Telkom-Kenya Managing Director Mugo Kibati has reassured Safaricom Ltd that their merger with Airtel was not intended to create unfair business competition in the communication industry.
He brushed aside a protest letter Safaricom had written to Communications Authority of Kenya not to authorize the merger arguing that their opposition was misplace because the move was meant to restructure the two companies for better service provision to consumers.
Kibati said that it was unfortunate that Safaricom appeared to be attempting to create a monopoly by denying consumers their freedom of choice through competitive pricing of products that returned the value for their money.
“ we want to offer consumers credible options, and we are wondering whether Safaricom does not want to see the sector grow, or that they were wary of competition and even more precisely wary of choice, competitive pricing and value for money for the consumer” he posed.
The jitters comes after Telkom Kenya Limited announced the merger with includes a joint partnership in Mobile Enterprise and Carrier Services under the umbrella Telkom-Airtel company.
“We have no problem with our colleagues at Safaricom. What they should probably know is that we are just trying to restructure our business,” said Kibati, adding that they have also given the Ethics and Anti-Corruption Commission (EACC) all information requested and would continue to cooperate until a substantive conclusion was reached.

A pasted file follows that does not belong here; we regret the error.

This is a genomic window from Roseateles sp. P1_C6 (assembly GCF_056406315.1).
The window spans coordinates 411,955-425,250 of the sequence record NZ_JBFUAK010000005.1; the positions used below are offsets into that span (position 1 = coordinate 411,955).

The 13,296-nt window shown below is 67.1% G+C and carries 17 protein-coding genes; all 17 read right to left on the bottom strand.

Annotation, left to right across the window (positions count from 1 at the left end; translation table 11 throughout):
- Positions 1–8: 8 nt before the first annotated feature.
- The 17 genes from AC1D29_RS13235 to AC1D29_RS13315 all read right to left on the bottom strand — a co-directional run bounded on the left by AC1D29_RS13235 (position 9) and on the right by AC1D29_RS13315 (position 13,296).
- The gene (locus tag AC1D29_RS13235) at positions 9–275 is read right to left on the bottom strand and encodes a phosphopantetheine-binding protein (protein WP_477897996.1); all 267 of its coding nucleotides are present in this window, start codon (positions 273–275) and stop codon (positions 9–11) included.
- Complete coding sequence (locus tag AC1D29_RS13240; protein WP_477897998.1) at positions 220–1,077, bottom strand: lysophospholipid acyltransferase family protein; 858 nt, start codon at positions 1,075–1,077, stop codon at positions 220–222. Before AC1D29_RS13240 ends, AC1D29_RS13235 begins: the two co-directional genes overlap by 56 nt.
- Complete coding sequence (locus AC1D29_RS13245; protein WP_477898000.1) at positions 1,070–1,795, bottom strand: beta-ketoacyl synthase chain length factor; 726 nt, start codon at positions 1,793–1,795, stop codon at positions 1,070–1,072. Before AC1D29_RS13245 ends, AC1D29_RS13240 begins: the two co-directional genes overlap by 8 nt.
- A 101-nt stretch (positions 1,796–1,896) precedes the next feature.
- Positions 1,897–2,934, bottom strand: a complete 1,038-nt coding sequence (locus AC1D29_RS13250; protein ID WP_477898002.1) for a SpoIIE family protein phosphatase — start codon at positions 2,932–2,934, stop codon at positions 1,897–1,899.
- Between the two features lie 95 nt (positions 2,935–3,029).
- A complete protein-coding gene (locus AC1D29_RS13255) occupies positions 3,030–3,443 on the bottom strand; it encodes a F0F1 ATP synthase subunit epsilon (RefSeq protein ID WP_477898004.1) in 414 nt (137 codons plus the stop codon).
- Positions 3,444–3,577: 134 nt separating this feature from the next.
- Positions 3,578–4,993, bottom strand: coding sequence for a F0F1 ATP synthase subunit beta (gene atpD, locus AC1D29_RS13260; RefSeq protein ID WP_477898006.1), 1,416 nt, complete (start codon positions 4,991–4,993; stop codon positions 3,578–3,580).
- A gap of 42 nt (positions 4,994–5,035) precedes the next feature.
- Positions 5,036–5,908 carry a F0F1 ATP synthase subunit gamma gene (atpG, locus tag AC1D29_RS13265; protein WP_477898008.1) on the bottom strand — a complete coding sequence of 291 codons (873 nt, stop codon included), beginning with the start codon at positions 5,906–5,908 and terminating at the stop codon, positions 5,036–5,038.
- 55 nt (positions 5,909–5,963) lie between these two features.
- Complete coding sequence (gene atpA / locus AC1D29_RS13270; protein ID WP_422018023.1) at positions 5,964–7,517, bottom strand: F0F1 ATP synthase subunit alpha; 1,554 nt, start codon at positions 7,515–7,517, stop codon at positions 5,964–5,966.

“It is unfortunate that the dominant player appears bent on denying Kenyans the chance to still enjoy the benefits brought by an alternative player since the presence of a strong second player is bound to give Kenyans value for their money,” Kibati said.
He noted that the aim of the agreement was to establish an entity with enhanced scale and efficiency, large distribution network and strategic brand presence, enhancing the range, quality of products and service offering in the market, choice and convenience to the customer.
“I need to reiterate that the current transaction between Telkom and Airtel is still an ongoing process but one that has so far followed due legal and regulatory processes,” Kibati noted, upbeat that the combined entity would see more investments into the joint networks, to further accelerate the roll out of future technologies.
He was categorical that “monopoly not only poses a systemic risk, price increase, innovation inertia and a stunted market owing to the lack of competition, but also ultimately leaves the consumer without choice,” added Kibati.
“The clients of Telcom-Airtel’s joint enterprise and carrier services businesses will benefit from a larger fibre footprint and a diverse portfolio of world class solutions upon the regulatory approvals,” said Kibati.
He explained that the regulatory approvals were about establishing an entity that would be able to offer customers and consumers choices and more innovative services.
On the delayed proposed transaction which was granted by the Communications Authority on 10th May 2019, Kibati said the delay could find citizens in reversion of the Telcom sector into a monopoly negatively affecting the welfare of consumers and the economy.
Kibati noted that the transaction would see engagement of employees into a combined Telkom-Airtel entity and its outsourced partners upon receipt of regulatory approvals.
“This transaction now leaves the future of our staff and their dependence with a possibility of loss of jobs and negative impact in an economy,” remarked Kibati.
Airtel said in February that its Airtel Networks Kenya unit had agreed to buy Telkom Kenya, in which the state still holds 40 per cent after a majority stake was sold in 2007.
By Lucy Wambui and Angelina Mutindi